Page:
Skip to main content

COVID-19 proceedings in the Commons Chamber

Changes were made to ensure the House of Commons Chamber complied with public health guidelines relating to the coronavirus pandemic and that social distancing measures were in place.

The House of Commons made some changes to the way MPs could participate in parliamentary business in the Chamber during the coronavirus pandemic.

The four main changes were:

  • Social distancing measures in the Chamber to meet public health guidelines;
  • Call lists published in advance to manage attendance in the Chamber during parliamentary business;
  • Remote participation in proceedings; and
  • New ways of voting, including an extension of the exiting proxy voting scheme.

Social distancing

A maximum of 64 MPs were permitted in the House of Commons Chamber at any one time. Social distancing measures were in place, in line with public health guidelines, that allowed MPs to follow a '1 metre +' rule in the House of Commons Chamber while social distancing measures remained at two-metres elsewhere around Parliament.

MPs wore face coverings when not speaking in the Chamber, unless they were medically exempt.

The Speaker could suspend the sitting for brief periods between items of business to allow MPs to safely leave or enter the Chamber.

Call lists

Call lists were lists of the MPs that would be invited to speak in each item of parliamentary business. They assisted the Speaker in managing attendance in the Chamber and virtual participation.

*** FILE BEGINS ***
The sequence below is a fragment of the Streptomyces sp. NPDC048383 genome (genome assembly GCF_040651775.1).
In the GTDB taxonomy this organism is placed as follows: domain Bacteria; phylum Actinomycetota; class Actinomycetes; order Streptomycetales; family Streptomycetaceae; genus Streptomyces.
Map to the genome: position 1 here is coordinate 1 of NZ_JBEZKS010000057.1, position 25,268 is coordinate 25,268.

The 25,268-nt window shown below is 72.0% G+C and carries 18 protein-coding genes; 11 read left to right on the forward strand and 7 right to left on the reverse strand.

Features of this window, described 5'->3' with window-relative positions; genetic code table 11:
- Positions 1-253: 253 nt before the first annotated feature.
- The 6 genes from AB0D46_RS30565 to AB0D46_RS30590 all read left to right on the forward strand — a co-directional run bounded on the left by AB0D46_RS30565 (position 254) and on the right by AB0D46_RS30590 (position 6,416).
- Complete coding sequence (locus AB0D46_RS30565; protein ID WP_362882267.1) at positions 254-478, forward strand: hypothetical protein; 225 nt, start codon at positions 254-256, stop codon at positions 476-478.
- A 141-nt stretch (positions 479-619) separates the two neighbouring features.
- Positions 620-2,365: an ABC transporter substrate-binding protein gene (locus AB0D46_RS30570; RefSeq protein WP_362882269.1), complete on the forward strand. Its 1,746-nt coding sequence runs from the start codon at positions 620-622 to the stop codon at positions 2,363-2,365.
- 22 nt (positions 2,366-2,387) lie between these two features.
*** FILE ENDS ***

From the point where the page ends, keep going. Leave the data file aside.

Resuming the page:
Call lists were created by the Speaker's Office following a shuffle to produce a list of MPs. These MPs will either have previously submitted a question to ask during oral questions or have indicated a wish to take part in a debate. The call lists also reflected overall party balance and indicated whether MPs were participating physically or virtually.

Remote participation

When the House of Commons was recalled on 30 December 2020, MPs agreed to extend remote participation in proceedings in the Chamber to all MPs.

This meant that all MPs could participate remotely in:

  • Departmental questions
  • Urgent questions, and ministerial statements
  • Debates, including moving a motion
  • Presentation of petitions

Remote participation did not include participation in votes.

Before 30 December 2020, remote particpation was only available to some MPs who had self-certified as unable to attend Westminster for medical or public health reasons related to the pandemic. Remote participation for those MPs was limited to participation in Questions, Urgent Questions and ministerial Statements.


On 16 June 2020, the Speaker announced that divisions in the House of Commons would be conducted in the division lobbies using an electronic pass-reader system.

Find out what's on

Find out what's going on in Parliament

Parliamentary Glossary

Use our glossary to find out what parliamentary terms mean